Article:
- WISH LIST
Learn how GreenWood entrepreneurs are earning a livelihood and preserving forests. See more videos of our work.
The interactive cartography application was developed by a British company, Helveta. The system is housed in a rugged, handheld PDA, which is employed by GreenWood foresters and community sawyers to gather remote field data, such as the GPS coordinates and dimensions of a "parent" tree and the lumber produced from its harvest. Bigleaf mahogany (Swietenia macrophylla) is the most desirable timber species in tropical America, and its uncontrolled and illegal extraction are the focus of intense environmental concern and international scrutiny.
GreenWood's GPS bar-coding pilot project is sponsored by a grant from the U.S. Forest Service International Programs, and it lays the foundation for enhanced control of these precious natural assets. According to the former USFS program coordinator, Dana Roth, "Our goal is to improve transparency in the Honduran forestry sector. By connecting communities to consumers, we also hope to foster a shared commitment for conservation and sustainable forest management—all along the value chain."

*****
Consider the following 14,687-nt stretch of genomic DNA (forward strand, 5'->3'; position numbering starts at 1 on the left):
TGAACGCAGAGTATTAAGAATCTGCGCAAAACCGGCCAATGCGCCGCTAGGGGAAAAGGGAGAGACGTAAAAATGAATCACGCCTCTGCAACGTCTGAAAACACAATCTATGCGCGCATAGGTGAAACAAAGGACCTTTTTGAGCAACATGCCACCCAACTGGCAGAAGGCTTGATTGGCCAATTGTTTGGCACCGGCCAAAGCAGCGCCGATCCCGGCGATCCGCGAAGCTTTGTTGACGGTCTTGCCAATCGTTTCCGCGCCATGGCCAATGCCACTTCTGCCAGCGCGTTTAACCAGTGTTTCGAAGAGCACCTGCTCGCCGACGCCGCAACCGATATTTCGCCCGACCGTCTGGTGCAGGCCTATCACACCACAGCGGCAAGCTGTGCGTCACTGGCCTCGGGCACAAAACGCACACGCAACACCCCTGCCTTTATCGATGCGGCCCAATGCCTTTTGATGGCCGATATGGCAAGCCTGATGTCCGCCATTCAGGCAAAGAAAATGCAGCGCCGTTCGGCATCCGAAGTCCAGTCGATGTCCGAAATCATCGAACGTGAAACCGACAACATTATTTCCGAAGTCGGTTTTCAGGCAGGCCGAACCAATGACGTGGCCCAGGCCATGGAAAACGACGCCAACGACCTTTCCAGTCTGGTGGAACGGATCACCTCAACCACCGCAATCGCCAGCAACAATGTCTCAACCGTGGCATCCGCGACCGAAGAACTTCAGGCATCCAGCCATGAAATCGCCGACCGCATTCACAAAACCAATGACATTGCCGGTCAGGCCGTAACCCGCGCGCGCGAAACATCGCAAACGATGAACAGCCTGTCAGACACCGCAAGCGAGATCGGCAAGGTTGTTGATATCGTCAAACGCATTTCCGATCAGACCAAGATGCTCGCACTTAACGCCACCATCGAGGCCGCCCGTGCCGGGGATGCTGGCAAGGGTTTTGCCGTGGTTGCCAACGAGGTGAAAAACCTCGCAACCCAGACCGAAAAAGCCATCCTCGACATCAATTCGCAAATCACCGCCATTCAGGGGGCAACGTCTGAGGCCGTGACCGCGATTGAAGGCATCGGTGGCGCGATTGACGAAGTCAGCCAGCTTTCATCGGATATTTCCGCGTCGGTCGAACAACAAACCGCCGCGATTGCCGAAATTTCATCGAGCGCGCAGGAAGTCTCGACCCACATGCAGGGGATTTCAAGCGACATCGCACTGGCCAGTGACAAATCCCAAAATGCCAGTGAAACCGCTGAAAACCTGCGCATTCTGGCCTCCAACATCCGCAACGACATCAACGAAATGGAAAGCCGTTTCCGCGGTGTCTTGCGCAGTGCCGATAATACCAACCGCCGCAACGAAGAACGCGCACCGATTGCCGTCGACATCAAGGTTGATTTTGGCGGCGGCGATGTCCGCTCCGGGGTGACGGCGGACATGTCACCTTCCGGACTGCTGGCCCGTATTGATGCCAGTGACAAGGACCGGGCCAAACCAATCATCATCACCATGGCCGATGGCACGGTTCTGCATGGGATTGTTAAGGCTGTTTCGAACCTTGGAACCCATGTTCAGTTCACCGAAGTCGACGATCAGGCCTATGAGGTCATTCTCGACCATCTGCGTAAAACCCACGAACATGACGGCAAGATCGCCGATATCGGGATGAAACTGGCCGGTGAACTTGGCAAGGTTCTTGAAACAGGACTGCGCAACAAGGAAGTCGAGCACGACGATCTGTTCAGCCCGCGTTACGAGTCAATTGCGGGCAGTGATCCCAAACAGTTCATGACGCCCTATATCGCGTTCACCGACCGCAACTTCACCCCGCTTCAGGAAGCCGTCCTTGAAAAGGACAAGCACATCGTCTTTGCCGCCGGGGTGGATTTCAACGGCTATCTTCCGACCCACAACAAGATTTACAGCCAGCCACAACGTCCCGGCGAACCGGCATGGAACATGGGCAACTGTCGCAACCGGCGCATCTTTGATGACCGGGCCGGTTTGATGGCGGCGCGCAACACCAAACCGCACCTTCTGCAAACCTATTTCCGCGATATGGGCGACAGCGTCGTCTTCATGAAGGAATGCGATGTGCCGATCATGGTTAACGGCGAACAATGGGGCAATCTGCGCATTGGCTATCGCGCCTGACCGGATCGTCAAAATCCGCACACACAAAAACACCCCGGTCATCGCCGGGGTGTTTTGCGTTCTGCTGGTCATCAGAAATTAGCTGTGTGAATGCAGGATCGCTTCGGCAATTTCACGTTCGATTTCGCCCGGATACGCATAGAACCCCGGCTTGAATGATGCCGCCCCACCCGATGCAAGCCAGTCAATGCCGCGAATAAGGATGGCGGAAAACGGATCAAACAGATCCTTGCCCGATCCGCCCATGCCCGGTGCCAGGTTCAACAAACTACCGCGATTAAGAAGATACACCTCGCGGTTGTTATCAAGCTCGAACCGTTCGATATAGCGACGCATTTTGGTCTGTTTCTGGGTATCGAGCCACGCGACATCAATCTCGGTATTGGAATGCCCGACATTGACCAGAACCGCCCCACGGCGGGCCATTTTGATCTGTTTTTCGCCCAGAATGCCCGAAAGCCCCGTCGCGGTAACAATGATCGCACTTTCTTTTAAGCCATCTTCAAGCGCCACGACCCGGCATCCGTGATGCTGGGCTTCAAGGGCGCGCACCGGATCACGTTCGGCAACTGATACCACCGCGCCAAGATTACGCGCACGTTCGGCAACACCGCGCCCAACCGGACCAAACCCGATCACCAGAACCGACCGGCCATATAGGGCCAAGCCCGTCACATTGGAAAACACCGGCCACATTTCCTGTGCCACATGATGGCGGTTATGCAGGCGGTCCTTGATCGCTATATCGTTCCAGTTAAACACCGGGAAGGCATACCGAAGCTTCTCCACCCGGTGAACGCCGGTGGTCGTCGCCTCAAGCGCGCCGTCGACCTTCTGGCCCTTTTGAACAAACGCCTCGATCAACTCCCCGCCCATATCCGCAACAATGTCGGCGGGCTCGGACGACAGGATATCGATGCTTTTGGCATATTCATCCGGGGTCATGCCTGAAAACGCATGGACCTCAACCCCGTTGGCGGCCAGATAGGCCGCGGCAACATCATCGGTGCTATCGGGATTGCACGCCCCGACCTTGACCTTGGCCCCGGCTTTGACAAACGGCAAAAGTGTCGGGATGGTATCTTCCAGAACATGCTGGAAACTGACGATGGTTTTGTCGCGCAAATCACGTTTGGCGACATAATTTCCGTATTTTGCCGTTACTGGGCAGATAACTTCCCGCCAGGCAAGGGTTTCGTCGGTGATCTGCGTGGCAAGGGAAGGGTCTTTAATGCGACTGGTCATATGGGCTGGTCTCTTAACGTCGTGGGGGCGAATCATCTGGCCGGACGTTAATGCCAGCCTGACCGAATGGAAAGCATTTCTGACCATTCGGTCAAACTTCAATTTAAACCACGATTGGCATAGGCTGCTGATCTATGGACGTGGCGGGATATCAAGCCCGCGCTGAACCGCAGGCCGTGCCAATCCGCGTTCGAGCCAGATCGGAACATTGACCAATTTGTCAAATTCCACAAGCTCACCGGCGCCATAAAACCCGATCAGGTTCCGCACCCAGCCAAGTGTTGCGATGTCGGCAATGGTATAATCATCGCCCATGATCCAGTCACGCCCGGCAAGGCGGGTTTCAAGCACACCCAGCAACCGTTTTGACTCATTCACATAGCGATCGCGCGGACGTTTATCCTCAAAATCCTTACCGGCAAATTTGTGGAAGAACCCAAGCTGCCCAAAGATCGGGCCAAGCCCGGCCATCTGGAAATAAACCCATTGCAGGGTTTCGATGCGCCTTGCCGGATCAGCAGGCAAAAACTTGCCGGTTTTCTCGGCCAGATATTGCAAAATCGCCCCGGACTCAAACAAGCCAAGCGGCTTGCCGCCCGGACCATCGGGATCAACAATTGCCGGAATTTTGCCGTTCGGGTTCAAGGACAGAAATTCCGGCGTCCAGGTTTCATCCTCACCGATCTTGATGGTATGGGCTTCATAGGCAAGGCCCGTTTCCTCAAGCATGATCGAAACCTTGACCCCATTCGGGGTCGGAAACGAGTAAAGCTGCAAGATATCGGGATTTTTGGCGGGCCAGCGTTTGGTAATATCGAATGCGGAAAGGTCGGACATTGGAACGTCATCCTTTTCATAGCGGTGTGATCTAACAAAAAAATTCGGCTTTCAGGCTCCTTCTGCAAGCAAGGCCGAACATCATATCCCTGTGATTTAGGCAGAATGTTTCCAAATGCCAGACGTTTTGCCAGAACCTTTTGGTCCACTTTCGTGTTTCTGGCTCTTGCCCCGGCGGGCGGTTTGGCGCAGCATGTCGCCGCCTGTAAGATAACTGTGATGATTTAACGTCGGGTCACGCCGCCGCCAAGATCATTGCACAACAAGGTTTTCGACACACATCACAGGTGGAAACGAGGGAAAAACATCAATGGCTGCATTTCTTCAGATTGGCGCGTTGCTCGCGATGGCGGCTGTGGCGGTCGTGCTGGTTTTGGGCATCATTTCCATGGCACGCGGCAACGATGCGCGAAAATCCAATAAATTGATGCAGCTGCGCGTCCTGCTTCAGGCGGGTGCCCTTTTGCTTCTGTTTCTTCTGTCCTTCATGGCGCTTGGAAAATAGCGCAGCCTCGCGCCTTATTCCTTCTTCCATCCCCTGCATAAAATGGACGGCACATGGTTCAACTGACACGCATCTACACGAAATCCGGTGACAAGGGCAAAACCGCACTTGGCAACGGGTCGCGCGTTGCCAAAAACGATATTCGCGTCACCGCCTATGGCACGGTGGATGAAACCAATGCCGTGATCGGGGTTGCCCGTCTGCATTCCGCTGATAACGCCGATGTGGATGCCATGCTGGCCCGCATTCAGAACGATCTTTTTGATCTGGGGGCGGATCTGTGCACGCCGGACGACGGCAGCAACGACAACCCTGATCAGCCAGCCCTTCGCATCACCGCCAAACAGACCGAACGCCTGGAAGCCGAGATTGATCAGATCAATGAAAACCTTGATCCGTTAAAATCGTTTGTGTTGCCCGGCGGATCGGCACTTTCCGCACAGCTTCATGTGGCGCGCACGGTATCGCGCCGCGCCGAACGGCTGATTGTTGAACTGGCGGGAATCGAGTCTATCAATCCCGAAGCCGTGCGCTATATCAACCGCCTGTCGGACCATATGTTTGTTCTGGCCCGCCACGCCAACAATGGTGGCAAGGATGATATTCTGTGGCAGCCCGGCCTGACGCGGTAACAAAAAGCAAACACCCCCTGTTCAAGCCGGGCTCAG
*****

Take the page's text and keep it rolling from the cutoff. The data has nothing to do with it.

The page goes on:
The project puts the forest at the fingertips of guitar aficionados as never before. Guitar owners can conduct a "virtual" tour of the rainforest community that produced the wood in their instrument. Arriving at the harvest site of their tree via Google Earth™, online tourists can download all the technical information they like, as well as photos and profiles of the local loggers who cut the wood, their families and the surrounding flora and fauna, plus music and videos of the harvest process.
Drawing a direct link between the forest and the finished guitar, this groundbreaking technology makes the global truly local!